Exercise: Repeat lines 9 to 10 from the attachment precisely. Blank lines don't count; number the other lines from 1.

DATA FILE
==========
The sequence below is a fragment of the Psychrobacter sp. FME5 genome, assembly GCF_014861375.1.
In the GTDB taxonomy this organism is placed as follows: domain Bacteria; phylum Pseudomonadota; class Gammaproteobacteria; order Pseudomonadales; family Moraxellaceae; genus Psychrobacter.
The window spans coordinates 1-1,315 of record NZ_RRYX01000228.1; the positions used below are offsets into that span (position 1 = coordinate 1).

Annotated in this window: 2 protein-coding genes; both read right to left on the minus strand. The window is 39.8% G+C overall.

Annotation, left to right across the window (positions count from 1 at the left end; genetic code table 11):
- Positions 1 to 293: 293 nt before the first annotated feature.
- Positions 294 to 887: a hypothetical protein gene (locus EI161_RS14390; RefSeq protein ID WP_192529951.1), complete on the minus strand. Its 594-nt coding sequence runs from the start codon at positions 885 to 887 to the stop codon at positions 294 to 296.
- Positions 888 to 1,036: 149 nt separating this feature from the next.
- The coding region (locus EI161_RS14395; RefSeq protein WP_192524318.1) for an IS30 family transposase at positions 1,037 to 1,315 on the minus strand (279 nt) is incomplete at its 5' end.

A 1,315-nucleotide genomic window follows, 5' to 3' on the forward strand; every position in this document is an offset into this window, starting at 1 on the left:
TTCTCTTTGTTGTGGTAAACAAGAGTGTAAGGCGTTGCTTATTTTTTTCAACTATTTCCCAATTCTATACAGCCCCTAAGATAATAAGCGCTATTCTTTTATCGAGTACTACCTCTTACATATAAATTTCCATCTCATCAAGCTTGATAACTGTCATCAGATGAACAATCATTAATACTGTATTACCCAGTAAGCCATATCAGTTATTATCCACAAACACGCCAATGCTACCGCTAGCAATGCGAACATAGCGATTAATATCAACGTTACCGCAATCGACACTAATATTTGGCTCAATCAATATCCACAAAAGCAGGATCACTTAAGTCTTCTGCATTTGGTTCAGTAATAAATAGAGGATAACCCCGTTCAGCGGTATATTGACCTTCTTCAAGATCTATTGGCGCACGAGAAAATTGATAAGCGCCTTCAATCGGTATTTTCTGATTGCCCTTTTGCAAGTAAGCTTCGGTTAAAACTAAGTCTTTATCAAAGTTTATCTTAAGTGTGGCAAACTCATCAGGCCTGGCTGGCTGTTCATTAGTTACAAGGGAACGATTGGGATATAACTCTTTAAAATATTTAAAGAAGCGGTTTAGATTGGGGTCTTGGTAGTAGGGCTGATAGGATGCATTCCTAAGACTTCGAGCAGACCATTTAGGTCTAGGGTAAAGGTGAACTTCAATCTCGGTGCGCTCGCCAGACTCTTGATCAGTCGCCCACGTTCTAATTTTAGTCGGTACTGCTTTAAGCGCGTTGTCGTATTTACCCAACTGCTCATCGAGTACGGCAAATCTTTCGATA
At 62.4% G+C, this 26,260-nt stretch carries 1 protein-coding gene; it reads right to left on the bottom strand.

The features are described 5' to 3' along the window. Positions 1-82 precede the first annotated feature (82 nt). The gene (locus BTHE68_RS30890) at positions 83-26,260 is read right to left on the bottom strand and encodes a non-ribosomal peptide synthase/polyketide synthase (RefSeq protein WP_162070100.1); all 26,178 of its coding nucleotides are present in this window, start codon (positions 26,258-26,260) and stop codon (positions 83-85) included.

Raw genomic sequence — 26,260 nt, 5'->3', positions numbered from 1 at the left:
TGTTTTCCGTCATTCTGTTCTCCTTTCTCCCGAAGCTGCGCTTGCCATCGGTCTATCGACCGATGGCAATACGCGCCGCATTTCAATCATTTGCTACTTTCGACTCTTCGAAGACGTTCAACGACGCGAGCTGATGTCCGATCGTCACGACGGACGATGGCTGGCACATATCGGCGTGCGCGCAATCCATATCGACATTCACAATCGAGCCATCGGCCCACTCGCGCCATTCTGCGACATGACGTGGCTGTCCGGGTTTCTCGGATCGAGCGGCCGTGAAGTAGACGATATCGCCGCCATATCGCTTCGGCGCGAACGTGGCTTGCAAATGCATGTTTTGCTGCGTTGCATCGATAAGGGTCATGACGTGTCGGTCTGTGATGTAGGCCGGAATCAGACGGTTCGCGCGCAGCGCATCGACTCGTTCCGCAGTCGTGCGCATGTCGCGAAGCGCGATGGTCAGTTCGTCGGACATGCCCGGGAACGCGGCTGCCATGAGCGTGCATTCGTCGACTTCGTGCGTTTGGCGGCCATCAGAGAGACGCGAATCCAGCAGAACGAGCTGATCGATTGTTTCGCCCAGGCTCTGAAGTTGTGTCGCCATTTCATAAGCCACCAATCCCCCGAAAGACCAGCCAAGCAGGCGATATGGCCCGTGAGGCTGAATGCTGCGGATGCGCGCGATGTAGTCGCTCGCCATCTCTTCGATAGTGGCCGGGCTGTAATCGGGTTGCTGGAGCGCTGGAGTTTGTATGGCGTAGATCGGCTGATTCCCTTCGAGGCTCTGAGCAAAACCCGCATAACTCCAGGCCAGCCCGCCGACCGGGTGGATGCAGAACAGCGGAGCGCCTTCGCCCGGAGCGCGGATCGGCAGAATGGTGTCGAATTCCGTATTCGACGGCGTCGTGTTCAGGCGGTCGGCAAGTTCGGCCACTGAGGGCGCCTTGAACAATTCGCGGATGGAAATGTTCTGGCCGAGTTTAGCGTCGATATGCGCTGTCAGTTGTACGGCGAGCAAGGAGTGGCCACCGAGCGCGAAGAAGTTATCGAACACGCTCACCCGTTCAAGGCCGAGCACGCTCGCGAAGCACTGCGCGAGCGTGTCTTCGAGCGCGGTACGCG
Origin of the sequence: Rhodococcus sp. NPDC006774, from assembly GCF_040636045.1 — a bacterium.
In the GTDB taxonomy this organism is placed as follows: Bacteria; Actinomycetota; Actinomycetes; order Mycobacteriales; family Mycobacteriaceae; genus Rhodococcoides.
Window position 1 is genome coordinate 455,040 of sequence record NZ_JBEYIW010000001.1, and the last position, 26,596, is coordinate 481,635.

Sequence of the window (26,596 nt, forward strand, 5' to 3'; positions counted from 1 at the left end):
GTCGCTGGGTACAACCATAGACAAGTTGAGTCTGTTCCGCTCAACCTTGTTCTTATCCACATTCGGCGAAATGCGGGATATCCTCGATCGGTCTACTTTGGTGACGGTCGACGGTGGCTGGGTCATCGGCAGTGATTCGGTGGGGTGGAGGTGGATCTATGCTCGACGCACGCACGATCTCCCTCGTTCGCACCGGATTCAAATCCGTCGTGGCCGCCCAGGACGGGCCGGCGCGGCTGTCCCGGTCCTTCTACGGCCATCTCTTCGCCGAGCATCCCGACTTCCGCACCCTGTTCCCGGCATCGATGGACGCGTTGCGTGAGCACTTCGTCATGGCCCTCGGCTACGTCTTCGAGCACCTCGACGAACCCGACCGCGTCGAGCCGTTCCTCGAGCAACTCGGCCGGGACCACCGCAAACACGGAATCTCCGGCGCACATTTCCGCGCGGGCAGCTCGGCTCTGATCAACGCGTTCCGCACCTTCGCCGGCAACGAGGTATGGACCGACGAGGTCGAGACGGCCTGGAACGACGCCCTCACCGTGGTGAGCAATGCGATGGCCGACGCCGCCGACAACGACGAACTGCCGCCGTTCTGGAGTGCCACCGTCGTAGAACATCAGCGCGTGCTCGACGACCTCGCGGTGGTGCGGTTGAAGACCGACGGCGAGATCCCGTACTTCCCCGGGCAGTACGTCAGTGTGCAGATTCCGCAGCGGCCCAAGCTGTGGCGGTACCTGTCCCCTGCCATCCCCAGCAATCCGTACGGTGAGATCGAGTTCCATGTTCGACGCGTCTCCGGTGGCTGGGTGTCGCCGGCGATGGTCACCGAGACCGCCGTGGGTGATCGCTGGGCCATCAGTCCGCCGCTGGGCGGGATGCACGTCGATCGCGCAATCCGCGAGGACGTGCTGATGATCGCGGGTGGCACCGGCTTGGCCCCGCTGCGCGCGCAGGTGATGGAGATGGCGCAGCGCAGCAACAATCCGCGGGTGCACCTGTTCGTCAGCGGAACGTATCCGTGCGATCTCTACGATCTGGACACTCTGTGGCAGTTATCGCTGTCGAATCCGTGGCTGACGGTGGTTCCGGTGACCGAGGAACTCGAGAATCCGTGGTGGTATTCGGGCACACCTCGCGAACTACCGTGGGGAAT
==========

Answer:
- The coding region (locus EI161_RS14395; RefSeq protein WP_192524318.1) for an IS30 family transposase at positions 1,037 to 1,315 on the minus strand (279 nt) is incomplete at its 5' end.

A 1,315-nucleotide genomic window follows, 5' to 3' on the forward strand; every position in this document is an offset into this window, starting at 1 on the left: